She grew corn, we could have corn on the cob picked, and cooked and in less than half an hour were eating golden delightful tasty corn, many times more than one ear at a time. She grew eggplant and peppers and tomatoes and I imagine just about any vegetable you can imagine. I know I do not remember just what all she did grow, I do remember there were rows and rows and rows of garden. There was a path up the middle and the entire garden was on a hill, so that we had to walk up that hill to the top rows of produce growing in the garden.
I remember the time my father decided to burn the weeds down on some of our acreage, so he could "see the lay of the land". All was well till dusk and the wind shifted direction. Then it got ugly and the fire department had to be called. Believe me, several other land owners got to see the lay of their land as well.
Then there was the time a small plane landed on the next street over (beyond the left on the photo above). The street at that time was barely a 2 tracker, lots of tall grasses and such and very uneven, bumpy, we could barely drive an auto on that 2 tracker. That landing sure caused an uproar. I think there was even a small article in one of the local newspapers. And, if my memory serves, there was very little damage to the plane. My foggy (leaky and failing) memory says that the prop was damaged, replaced and the pilot flew the plane out. The details may have escaped my gray matter, but, the memory of the excitement of all the neighbors has not.
The photo below is of the living room bookcases, built in, of course. Note the glass doors, with detail and panes with what looks to be leading. Loved the bookcases, and would love to have the same in any home I live in. There were two opposing bookcases and you walked between them to go to the formal dining room and beyond to the kitchen. My room was off to the right (about the middle of this photo), as was a stairwell to the unfinished attic. That attic stairwell holds many holiday memories, as it was unheated and the perfect place to store container after container of holiday cookies. They could not spoil, it was too cold up there! My room was a "loner". You could not reach the other bedrooms of the home unless you came out into the formal dining area and through the living room. There was a large closet in my room, where my mother used to sew.
My parent's bedroom had the most amazing built in storage. I remember that several walls had drawers and storage and more drawers. One time my mother painted the entire wall of storage, a green, I believe. Obviously the color did not suit as it was not long and she painted it again, a much lighter softer shade of green.
Here is another photo of basically the same area (I have very few of the house, most taken at Christmas). Here my brother is showing off his football presents. You can see that bookcase again, as well as the formal dining room. This photo also shows my mother's wagon wheel chandelier hanging over the dining table. It was quite the thing and she was very proud of her idea and the results.
Behind that formal dining room were swinging doors that led to the kitchen. I am fairly confident that those swinging doors were not there when my parents purchased the home. I found one poor photo that reveals a full door there. I have fond memories of the swinging doors, have no idea why, but, I still think they are "neat", wonder where I could have my own set - - ohh, never mind! LOL At the very back of the kitchen there was a "breakfast" nook. We ate most of our meals there. I believe there have been a window that looked out to the back yard and that garden beyond.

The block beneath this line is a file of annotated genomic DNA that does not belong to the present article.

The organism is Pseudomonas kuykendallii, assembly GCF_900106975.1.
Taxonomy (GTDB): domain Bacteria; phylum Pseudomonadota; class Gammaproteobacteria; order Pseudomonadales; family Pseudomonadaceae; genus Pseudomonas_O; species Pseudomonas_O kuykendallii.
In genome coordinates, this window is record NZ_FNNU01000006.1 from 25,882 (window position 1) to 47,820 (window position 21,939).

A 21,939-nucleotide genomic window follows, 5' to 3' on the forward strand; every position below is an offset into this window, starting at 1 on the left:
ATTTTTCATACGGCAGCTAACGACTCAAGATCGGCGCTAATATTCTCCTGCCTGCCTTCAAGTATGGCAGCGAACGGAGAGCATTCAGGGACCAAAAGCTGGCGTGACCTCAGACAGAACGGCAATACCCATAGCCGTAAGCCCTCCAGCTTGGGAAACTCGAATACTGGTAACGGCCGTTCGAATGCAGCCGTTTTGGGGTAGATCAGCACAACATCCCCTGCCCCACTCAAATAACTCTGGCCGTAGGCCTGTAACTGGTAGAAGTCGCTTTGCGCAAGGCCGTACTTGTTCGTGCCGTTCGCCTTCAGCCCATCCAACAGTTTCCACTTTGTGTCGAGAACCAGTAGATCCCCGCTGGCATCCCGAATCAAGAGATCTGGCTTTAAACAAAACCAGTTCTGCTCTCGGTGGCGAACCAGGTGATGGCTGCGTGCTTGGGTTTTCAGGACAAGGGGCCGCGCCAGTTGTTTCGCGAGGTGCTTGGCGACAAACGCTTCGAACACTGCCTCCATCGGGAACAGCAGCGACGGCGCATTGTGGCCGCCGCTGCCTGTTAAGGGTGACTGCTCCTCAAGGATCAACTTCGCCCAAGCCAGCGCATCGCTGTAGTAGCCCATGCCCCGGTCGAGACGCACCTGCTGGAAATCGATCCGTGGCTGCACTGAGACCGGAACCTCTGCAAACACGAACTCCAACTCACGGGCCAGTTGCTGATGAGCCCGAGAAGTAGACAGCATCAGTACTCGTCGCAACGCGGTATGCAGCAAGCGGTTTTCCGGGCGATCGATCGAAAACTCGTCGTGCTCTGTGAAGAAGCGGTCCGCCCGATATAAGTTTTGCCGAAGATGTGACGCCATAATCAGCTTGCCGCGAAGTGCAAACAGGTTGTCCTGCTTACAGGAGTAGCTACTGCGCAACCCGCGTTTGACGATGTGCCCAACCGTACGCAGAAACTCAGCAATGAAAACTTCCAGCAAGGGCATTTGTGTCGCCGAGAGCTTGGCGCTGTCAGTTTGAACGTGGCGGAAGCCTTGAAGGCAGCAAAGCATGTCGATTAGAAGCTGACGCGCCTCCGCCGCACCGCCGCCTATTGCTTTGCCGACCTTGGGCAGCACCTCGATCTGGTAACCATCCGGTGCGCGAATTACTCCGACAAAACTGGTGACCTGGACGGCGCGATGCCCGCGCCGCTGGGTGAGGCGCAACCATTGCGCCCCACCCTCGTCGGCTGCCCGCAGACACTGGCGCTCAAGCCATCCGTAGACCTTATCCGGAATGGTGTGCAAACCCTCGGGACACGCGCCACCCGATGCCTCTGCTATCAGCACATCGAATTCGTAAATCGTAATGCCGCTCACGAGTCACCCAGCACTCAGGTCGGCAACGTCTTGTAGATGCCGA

In front of the living room, behind, and off to the left, of where the photographer was standing for this holiday photo of the football hero, there was what became the office when my parents owned and ran their own company. That office was a "sun room" converted. I remember wooden doors to that room, and it had several windows. I remember it was really cold in that room in the winter, we never used it much until the office came into being. I am not sure how they kept it warm enough to work out there. It was a lovely room, special, cold, but, special. The sunroom can be seen in this photo (yes, a repeat photo). The sunroom is under and to the right of the fireplace.
There was a basement, where on a couple of occasions we found rattlers. Yep, Michigan or Eastern Massasaugas. There was also a room we called the fruit cellar with wooden shelves that my mother filled with all those yummy canned goods from the garden. I remember hiding in that basement when there was foul weather (tornadoes).
The home had a great front porch and columns my mother used to decorate at Christmas time (wide weather proof ribbon and we had very large candy canes). (I do not remember if the columns were added by my parents or not.) In this photo I was ready for my first day of Junior High School (in the dark ages there was no Middle School), 7th grade here I come, books at the ready. I sure would like a deacons bench like that, it was a beauty. Shutters, windows with great style and a planter box next to the front door. And, how bout that ceiling treatment, looks like pine beaded board to me.
That was the family home, the house I grew up in, my childhood home. I am in no way positive that my memories are valid or correct. I was a bit surprised at what memories popped forth during the writing of this challenge post. You might want to try this, if only for yourself, it may prove interesting, provoking and, well, memorable.